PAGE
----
December 19, 2017 report
Both chimps and children found to be willing to pay to see bad players punished
An international team of researchers has found that both chimpanzees and human children are willing to pay to see the punishment of someone who has behaved badly. In their paper published in the journal Nature Human Behavior, the group describes two series of experiments they carried out, one with chimpanzees in a zoo, the other with children aged four to six in a laboratory, and what they learned from them.
Most people know that humans derive some degree of pleasure when watching the punishment of those deemed bad. In this new effort, the researchers sought to learn more about this behavior by testing it in children and comparing what they found to reactions by chimpanzees.
In the first experiment, the researchers enlisted the assistance of several adult chimpanzees. Each was brought alone into a room where they interacted with a human researcher. In some scenarios, the human showed kindness by offering the chimp some food. In other scenarios, the human acted mean by not sharing a food snack. After each scenario, another human entered the scene carrying a stick which was used to (pretend) beat the first human as the chimp watched for a few seconds. Then, both actors moved to another room where the chimp could only follow the action if he worked hard to pull back a door. The researchers found that the chimps were quite eager to see the "bad" human beaten further, as evidenced by the effort to push open the door. Conversely, they did not even try to open the door to watch the action as the "good" human received more punishment.
In the second series of experiments, the researchers enlisted the assistance of 72 children between the ages of two and six—each was asked individually to watch a puppet show in which a puppet offered the child a favorite toy—in some scenarios, the toy was given, in others, it was withdrawn. Then, another puppet appeared and began beating the first puppet. Shortly thereafter, the action moved behind a screen. If the child wanted to continue watching what happened between the puppets, they had to offer up coveted stickers. In watching the action, the researchers found that the older children were willing to give up stickers to watch the "bad" puppet receive more abuse, but not to see the good puppets get beat more. Children younger than six, however, were willing to give up stickers in either scenario, suggesting they did not understand what was occurring.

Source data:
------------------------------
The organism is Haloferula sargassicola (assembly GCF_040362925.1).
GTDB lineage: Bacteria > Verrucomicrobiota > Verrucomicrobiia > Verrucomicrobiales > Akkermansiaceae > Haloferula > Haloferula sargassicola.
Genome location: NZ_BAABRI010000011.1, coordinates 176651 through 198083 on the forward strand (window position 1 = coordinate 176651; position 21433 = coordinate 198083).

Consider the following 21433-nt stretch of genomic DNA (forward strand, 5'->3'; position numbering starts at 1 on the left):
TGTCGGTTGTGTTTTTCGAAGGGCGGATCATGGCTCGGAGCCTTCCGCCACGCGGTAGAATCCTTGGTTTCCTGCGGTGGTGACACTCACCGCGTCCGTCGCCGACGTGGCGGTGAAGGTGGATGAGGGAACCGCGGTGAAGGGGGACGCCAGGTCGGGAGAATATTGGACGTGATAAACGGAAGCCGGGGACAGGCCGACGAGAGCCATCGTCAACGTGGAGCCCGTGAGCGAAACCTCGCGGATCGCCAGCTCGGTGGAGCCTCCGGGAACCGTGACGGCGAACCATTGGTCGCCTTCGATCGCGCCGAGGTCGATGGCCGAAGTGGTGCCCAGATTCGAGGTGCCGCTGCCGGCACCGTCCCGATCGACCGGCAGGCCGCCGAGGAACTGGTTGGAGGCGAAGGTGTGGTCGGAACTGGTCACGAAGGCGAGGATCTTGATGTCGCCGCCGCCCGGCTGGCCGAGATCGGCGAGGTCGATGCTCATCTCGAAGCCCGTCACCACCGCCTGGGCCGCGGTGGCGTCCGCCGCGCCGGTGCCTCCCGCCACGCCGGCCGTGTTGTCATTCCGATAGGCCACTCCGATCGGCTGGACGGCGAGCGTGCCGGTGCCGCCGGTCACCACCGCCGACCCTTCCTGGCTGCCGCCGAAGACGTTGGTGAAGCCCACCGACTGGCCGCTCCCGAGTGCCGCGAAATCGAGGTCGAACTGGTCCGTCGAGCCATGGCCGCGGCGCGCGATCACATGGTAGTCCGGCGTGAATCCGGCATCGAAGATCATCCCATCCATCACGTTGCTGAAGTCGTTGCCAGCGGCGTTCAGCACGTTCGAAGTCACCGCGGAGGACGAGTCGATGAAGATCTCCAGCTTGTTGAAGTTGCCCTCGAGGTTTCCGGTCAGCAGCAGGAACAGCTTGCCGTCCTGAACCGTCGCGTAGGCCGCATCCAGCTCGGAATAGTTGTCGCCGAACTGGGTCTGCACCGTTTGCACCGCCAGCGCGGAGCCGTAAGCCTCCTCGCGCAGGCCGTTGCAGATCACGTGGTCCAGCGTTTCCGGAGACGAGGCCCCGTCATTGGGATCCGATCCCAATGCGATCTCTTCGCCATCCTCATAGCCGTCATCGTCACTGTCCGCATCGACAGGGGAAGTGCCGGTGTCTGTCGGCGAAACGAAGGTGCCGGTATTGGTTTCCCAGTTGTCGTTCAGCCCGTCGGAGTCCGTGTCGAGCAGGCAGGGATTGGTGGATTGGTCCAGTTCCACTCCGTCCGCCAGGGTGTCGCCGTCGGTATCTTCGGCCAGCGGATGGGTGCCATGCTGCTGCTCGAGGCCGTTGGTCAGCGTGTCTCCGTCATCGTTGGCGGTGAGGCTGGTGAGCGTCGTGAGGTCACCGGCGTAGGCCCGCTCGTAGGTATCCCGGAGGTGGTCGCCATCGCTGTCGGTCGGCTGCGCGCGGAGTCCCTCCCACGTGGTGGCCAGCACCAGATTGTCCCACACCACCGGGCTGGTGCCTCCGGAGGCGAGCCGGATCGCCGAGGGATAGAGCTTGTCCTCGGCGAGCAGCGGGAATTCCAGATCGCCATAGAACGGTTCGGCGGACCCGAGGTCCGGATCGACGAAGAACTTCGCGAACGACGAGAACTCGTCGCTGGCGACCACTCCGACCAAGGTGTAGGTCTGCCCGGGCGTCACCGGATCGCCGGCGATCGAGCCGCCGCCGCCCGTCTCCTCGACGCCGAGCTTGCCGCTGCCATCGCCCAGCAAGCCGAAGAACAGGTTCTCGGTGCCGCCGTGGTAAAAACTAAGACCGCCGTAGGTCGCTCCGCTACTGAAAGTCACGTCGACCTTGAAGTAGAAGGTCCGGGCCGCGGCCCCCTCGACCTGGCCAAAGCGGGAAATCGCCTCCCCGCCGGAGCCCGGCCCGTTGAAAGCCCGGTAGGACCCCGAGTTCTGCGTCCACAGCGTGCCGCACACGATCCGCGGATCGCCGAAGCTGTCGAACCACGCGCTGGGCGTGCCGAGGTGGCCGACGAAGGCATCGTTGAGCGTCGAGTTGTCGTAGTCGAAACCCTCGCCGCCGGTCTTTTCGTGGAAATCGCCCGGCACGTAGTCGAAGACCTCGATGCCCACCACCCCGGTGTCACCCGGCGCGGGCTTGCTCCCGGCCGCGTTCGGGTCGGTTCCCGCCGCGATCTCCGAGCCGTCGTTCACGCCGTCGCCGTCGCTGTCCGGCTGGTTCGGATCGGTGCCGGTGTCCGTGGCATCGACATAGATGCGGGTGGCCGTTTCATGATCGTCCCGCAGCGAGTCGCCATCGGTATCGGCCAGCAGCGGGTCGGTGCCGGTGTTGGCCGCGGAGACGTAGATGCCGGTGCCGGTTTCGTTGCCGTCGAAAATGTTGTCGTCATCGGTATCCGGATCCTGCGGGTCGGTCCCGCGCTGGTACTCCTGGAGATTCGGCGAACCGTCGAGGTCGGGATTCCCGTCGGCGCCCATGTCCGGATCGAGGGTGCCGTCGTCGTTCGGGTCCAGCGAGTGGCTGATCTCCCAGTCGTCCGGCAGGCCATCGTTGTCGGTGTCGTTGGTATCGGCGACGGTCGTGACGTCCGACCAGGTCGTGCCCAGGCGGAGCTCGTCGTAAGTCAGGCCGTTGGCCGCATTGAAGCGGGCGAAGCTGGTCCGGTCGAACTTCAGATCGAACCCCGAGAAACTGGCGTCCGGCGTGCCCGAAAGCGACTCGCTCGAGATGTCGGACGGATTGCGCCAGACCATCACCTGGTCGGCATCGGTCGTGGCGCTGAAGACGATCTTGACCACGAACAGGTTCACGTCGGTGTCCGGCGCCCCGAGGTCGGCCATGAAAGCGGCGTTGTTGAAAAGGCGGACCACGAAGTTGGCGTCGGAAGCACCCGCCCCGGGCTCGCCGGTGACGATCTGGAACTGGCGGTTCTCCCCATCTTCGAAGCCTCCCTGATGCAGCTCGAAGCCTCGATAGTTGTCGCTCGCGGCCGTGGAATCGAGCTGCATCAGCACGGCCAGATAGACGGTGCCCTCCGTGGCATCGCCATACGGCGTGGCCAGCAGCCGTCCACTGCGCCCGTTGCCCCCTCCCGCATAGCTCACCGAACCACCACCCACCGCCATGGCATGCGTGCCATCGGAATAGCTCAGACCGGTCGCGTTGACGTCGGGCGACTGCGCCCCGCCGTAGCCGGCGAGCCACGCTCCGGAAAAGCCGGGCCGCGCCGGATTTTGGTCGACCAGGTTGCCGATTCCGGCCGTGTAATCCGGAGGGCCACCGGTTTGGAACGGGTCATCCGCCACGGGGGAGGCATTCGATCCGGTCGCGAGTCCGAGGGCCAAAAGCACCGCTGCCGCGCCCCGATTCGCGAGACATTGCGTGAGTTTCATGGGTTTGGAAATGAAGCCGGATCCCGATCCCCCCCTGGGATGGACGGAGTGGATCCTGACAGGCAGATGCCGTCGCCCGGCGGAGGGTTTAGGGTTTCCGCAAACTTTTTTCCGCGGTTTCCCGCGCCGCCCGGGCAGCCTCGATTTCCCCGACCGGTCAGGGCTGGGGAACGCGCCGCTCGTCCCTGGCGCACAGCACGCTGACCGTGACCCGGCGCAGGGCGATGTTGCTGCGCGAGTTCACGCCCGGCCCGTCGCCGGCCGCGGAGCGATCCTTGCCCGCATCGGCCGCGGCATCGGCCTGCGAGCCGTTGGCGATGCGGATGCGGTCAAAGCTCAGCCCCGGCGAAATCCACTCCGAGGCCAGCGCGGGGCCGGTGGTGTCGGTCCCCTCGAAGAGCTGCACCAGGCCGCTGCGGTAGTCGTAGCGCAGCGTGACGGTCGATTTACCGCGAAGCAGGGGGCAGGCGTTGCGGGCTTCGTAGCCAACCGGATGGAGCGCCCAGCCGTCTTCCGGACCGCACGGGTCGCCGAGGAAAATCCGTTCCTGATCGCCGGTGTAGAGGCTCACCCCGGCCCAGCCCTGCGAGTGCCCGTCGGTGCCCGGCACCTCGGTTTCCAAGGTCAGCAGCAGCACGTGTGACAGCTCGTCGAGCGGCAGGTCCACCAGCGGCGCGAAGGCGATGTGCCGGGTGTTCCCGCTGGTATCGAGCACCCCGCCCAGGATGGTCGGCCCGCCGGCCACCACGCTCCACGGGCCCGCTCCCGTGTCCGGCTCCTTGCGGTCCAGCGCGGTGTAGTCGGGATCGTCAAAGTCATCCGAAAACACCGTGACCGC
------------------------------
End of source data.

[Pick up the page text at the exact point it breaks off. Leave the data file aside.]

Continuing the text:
When misfortune befalls another, humans may feel distress, leading to a motivation to escape. When such misfortune is perceived as justified, however, it may be experienced as rewarding and lead to motivation to witness the misfortune. We explored when in human ontogeny such a motivation emerges and whether the motivation is shared by chimpanzees. Chimpanzees and four- to six-year-old children learned through direct interaction that an agent was either prosocial or antisocial and later saw each agent's punishment. They were given the option to invest physical effort (chimpanzees) or monetary units (children) to continue watching. Chimpanzees and six-year-olds showed a preference for watching punishment of the antisocial agent. An additional control experiment in chimpanzees suggests that these results cannot be attributed to more generic factors such as scene coherence or informational value seeking. This indicates that both six-year-olds and chimpanzees have a motivation to watch deserved punishment enacted.
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